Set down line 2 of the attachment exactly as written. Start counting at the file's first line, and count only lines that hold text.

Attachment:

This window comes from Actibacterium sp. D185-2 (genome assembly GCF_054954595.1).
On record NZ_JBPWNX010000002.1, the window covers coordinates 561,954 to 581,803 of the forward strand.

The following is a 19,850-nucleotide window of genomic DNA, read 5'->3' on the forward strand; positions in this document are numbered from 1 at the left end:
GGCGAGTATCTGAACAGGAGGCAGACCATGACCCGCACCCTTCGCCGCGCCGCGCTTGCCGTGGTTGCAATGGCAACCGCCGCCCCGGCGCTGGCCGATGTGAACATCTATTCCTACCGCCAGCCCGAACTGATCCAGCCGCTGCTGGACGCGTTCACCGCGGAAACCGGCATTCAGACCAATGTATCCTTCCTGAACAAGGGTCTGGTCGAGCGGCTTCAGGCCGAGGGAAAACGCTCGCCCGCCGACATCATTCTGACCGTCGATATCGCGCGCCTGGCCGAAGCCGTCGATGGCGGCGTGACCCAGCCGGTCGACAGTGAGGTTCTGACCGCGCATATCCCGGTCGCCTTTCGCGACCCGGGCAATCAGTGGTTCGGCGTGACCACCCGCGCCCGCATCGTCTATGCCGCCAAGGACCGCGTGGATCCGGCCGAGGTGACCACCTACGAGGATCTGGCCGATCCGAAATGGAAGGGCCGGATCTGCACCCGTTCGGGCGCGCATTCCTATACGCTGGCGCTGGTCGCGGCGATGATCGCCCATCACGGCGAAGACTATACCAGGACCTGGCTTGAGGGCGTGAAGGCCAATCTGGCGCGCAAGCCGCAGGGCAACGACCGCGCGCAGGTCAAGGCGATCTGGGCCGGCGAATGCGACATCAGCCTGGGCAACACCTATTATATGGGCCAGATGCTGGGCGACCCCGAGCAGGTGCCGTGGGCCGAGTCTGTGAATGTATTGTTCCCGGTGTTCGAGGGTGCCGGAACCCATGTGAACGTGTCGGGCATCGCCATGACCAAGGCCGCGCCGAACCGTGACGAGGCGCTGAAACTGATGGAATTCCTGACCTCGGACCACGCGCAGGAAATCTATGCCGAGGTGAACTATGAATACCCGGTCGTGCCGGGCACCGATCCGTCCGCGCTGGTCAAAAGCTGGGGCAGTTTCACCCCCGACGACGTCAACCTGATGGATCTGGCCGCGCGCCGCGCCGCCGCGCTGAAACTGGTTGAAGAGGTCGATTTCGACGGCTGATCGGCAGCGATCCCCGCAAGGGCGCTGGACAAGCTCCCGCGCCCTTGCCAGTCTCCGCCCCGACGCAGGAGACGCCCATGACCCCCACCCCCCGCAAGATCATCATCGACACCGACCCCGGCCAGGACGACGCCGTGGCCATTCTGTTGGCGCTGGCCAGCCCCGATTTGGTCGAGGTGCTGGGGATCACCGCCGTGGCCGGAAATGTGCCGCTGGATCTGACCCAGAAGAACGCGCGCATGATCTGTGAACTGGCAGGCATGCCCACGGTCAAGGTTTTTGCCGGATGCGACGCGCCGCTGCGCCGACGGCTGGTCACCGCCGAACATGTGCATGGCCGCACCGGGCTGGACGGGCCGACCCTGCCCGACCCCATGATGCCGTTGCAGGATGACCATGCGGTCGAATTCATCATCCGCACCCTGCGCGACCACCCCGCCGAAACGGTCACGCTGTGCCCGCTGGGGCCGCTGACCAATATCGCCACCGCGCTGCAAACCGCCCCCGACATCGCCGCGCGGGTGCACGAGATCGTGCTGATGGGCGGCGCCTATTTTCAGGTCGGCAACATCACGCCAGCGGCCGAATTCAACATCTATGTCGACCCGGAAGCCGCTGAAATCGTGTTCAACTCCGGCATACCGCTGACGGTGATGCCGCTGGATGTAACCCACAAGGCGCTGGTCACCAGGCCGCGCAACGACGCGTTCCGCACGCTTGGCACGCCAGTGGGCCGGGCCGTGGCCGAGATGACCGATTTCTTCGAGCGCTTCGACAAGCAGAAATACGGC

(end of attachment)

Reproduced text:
On record NZ_JBPWNX010000002.1, the window covers coordinates 561,954 to 581,803 of the forward strand.